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Let’s talk about tax: young people’s view on the future of our tax system

Ellie Craig MSYP speaking at a lecturn at SYP77
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Tax can be confusing and complicated, but there is no denying that it has a significant impact on the lives of Scotland’s young people. A YouGov survey in 2021 found that just 27% of young people aged 18-24 said they understood the Scottish tax system. Despite this, around 40% of the Scottish Government’s budget this year is made up of taxes under the control of the Scottish Government. That means that many decisions made about tax are made here, in Scotland, and at the Scottish Youth Parliament, we believe young people should have a say all tax decisions that impact them.

For the meaningful participation of young people in decision-making, it is crucial that they are given all the information they need to come to an informed view on the topic. That was a key focus for me, the SYP staff team, and the Scottish Government tax unit when planning the ‘Let’s talk about tax’ consultation workshop in August this year. This video was shared with participants ahead of the workshop – both to help young people understand Scotland’s tax powers and to hear views on young people’s engagement with the Scottish Government’s current communications on tax.

A consultation workshop at SYP is a one-off event that gives decision-makers from Government, Parliament, or business the opportunity to consult a group of young people on a topic that affects them. At this workshop, MSYPs in attendance took part in a series of exercises to help them understand devolved taxes in Scotland and then gave their views on how Government can better communicate with young people to improve their understanding of the tax system. Participants also gave their views on why it was important for Scotland’s young people to understand how tax is raised and spent, and to understand what tax they will pay over their working lives.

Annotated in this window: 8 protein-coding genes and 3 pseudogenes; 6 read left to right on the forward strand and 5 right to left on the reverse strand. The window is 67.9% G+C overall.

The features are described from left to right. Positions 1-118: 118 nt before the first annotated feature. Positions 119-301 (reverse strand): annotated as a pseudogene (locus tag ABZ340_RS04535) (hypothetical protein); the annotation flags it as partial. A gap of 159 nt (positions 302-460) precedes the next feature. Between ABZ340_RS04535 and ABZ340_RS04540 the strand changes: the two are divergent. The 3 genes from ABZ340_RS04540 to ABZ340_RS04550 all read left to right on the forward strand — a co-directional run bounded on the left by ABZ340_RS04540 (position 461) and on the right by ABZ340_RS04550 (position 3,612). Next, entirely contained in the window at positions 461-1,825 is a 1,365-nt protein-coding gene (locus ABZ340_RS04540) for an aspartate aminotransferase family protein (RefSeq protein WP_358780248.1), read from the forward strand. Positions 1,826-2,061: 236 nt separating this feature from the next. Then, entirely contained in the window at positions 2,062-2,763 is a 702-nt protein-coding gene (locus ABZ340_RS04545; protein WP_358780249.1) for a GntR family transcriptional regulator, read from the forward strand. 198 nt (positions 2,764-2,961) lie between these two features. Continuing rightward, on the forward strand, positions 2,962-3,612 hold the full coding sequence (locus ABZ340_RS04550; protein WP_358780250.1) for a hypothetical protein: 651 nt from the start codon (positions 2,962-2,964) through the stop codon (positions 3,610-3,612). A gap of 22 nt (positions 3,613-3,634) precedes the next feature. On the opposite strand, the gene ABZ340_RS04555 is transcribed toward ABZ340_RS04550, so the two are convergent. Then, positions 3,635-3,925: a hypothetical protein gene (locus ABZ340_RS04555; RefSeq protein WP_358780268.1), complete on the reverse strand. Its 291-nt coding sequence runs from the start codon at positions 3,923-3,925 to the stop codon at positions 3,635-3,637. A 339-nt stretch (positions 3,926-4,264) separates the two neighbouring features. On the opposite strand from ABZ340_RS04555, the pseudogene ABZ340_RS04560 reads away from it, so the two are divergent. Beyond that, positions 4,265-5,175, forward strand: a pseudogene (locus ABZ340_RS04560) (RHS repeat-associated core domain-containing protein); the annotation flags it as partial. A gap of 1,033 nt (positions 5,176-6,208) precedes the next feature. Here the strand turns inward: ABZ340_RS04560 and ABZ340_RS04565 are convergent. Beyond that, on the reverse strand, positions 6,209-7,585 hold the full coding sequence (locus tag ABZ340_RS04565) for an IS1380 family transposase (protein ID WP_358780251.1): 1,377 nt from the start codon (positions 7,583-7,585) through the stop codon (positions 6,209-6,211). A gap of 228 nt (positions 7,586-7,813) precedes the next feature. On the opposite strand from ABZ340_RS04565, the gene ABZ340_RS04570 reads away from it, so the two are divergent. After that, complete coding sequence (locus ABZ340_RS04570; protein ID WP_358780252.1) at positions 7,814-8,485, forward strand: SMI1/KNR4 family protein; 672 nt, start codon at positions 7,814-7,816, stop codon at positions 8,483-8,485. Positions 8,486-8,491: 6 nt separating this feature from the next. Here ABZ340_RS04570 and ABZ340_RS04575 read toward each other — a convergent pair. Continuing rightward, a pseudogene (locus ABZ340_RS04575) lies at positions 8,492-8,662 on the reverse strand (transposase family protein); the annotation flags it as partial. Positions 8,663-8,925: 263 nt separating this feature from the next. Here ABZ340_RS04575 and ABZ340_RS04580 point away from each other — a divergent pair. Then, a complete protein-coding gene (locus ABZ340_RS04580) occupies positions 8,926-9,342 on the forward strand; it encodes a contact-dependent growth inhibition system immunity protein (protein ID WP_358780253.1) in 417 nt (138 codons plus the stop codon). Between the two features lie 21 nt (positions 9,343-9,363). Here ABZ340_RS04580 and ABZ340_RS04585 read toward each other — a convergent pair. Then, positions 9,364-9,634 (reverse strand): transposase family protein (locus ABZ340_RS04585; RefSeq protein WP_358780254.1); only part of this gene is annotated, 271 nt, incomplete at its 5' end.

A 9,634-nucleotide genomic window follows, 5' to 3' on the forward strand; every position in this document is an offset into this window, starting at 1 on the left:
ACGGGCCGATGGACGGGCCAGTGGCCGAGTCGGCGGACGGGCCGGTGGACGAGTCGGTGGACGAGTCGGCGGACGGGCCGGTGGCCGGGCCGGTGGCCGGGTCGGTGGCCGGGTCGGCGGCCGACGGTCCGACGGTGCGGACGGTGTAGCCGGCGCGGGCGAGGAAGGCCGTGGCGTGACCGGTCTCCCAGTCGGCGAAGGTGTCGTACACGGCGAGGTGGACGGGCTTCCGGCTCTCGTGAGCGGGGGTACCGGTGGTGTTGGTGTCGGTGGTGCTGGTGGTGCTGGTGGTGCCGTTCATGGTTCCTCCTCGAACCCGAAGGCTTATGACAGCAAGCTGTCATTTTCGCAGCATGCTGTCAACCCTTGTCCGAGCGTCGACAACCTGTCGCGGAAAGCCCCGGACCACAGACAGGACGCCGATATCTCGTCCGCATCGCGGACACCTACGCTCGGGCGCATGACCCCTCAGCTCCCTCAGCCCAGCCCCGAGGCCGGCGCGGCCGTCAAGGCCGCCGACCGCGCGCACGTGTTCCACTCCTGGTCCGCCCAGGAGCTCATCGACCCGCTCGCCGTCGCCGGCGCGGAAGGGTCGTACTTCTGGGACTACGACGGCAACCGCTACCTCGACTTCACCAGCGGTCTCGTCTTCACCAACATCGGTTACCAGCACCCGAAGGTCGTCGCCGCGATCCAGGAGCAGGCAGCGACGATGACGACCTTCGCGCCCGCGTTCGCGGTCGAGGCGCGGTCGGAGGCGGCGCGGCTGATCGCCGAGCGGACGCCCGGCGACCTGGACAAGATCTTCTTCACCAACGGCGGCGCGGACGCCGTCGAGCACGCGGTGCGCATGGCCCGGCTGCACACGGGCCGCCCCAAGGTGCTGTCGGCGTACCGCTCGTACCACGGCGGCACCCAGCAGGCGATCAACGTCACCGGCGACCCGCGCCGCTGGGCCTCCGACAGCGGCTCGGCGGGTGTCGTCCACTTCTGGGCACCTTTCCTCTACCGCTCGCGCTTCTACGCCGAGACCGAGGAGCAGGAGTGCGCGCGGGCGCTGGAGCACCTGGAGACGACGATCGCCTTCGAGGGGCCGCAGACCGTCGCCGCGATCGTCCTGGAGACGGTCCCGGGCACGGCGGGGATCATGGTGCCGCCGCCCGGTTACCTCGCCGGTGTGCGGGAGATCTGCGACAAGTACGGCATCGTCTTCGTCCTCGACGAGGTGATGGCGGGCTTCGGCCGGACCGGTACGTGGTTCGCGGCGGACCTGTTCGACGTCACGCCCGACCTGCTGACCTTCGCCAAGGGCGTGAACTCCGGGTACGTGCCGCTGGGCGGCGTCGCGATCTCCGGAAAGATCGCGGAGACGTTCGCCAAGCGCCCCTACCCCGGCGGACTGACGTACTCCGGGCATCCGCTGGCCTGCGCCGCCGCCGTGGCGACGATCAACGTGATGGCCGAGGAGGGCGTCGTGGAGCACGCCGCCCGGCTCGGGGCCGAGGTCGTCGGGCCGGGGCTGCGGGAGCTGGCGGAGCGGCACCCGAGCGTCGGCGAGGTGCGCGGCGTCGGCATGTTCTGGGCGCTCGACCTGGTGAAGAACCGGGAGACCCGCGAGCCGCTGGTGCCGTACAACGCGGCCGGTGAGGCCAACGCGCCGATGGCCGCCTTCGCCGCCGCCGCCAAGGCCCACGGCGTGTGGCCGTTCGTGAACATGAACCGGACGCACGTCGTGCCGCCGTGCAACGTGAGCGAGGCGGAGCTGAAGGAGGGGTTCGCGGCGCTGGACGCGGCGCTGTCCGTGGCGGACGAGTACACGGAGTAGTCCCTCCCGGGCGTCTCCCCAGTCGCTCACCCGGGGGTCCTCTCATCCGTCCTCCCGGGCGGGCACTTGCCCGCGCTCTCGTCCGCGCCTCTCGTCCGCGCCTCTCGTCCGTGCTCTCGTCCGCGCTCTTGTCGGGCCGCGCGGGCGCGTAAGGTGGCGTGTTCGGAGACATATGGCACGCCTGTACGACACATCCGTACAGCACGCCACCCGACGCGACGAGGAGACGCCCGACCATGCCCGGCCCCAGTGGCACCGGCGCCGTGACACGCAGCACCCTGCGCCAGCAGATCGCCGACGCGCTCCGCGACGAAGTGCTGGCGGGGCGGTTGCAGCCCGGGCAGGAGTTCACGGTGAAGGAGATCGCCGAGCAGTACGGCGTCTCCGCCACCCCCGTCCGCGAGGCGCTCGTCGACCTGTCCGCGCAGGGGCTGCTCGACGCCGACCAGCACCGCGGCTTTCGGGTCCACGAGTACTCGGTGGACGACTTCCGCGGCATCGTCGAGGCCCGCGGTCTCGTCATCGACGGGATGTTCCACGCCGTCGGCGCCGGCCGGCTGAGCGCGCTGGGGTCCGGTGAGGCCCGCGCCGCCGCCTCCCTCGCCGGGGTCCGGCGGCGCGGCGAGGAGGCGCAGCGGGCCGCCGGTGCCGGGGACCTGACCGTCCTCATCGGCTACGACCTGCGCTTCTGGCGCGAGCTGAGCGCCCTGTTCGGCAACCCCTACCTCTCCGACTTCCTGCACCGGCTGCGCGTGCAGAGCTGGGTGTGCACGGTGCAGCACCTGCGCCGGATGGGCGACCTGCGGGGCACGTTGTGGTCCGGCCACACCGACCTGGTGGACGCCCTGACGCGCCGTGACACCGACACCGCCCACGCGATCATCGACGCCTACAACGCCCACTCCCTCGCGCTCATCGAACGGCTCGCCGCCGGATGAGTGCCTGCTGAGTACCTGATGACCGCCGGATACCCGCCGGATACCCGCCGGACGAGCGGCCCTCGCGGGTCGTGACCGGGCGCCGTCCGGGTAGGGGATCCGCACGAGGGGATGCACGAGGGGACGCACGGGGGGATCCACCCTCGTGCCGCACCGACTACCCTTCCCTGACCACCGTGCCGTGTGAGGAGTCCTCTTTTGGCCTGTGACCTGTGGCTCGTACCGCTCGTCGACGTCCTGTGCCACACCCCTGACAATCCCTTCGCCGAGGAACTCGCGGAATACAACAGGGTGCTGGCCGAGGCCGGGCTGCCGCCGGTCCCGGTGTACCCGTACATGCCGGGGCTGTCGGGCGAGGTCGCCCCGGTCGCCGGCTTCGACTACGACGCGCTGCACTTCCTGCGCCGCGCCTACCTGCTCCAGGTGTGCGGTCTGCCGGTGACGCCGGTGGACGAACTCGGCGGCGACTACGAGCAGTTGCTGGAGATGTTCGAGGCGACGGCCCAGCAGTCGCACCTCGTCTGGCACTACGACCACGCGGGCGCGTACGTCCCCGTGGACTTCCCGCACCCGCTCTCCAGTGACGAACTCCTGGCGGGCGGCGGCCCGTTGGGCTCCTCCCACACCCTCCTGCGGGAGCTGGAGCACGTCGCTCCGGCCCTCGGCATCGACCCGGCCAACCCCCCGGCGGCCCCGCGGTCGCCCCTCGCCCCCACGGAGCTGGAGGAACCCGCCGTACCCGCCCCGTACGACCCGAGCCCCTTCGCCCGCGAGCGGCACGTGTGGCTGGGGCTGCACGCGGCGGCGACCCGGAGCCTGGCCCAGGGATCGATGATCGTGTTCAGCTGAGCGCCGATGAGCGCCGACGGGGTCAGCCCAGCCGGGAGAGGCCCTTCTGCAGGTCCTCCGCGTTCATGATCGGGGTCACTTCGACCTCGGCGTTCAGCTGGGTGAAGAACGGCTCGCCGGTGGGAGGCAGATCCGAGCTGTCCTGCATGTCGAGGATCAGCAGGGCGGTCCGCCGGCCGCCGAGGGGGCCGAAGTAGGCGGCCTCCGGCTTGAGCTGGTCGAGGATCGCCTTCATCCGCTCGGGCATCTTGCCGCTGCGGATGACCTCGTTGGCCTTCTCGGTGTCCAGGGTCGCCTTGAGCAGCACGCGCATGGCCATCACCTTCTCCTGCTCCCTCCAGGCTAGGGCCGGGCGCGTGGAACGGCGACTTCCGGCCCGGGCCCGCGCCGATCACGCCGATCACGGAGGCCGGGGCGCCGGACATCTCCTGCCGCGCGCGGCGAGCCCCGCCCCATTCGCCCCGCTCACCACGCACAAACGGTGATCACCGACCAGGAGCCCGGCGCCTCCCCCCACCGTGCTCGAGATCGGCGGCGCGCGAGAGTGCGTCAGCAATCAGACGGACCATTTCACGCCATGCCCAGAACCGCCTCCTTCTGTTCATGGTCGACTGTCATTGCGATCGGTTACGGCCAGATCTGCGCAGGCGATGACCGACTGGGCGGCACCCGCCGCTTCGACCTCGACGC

Some of the views MSYPs shared include:

  • Awareness and information about tax often comes through informal routes, such as children and young people’s families, but not all children and young people have families that can support them to understand tax, so support must be targeted to those children and young people.
  • MSYPs felt that privacy was really important for young people who needed to be able to learn about taxes without necessarily being made to discuss their personal tax circumstances with their parents.
  • They said that all information shared with young people needs to be accessible and in language that is easy for all young people to understand.

I wrote this blog to make sure that the MSYPs that attended, and their constituents, understand what was said and what views were shared, which is a crucial part of meaningful participation that is too often missed. One of the attendees said:

The workshop was incredibly informative! It was great to have a crash course into how tax works in Scotland – and was very interesting to see how things will change moving forward!

Gavin Stewart MSYP

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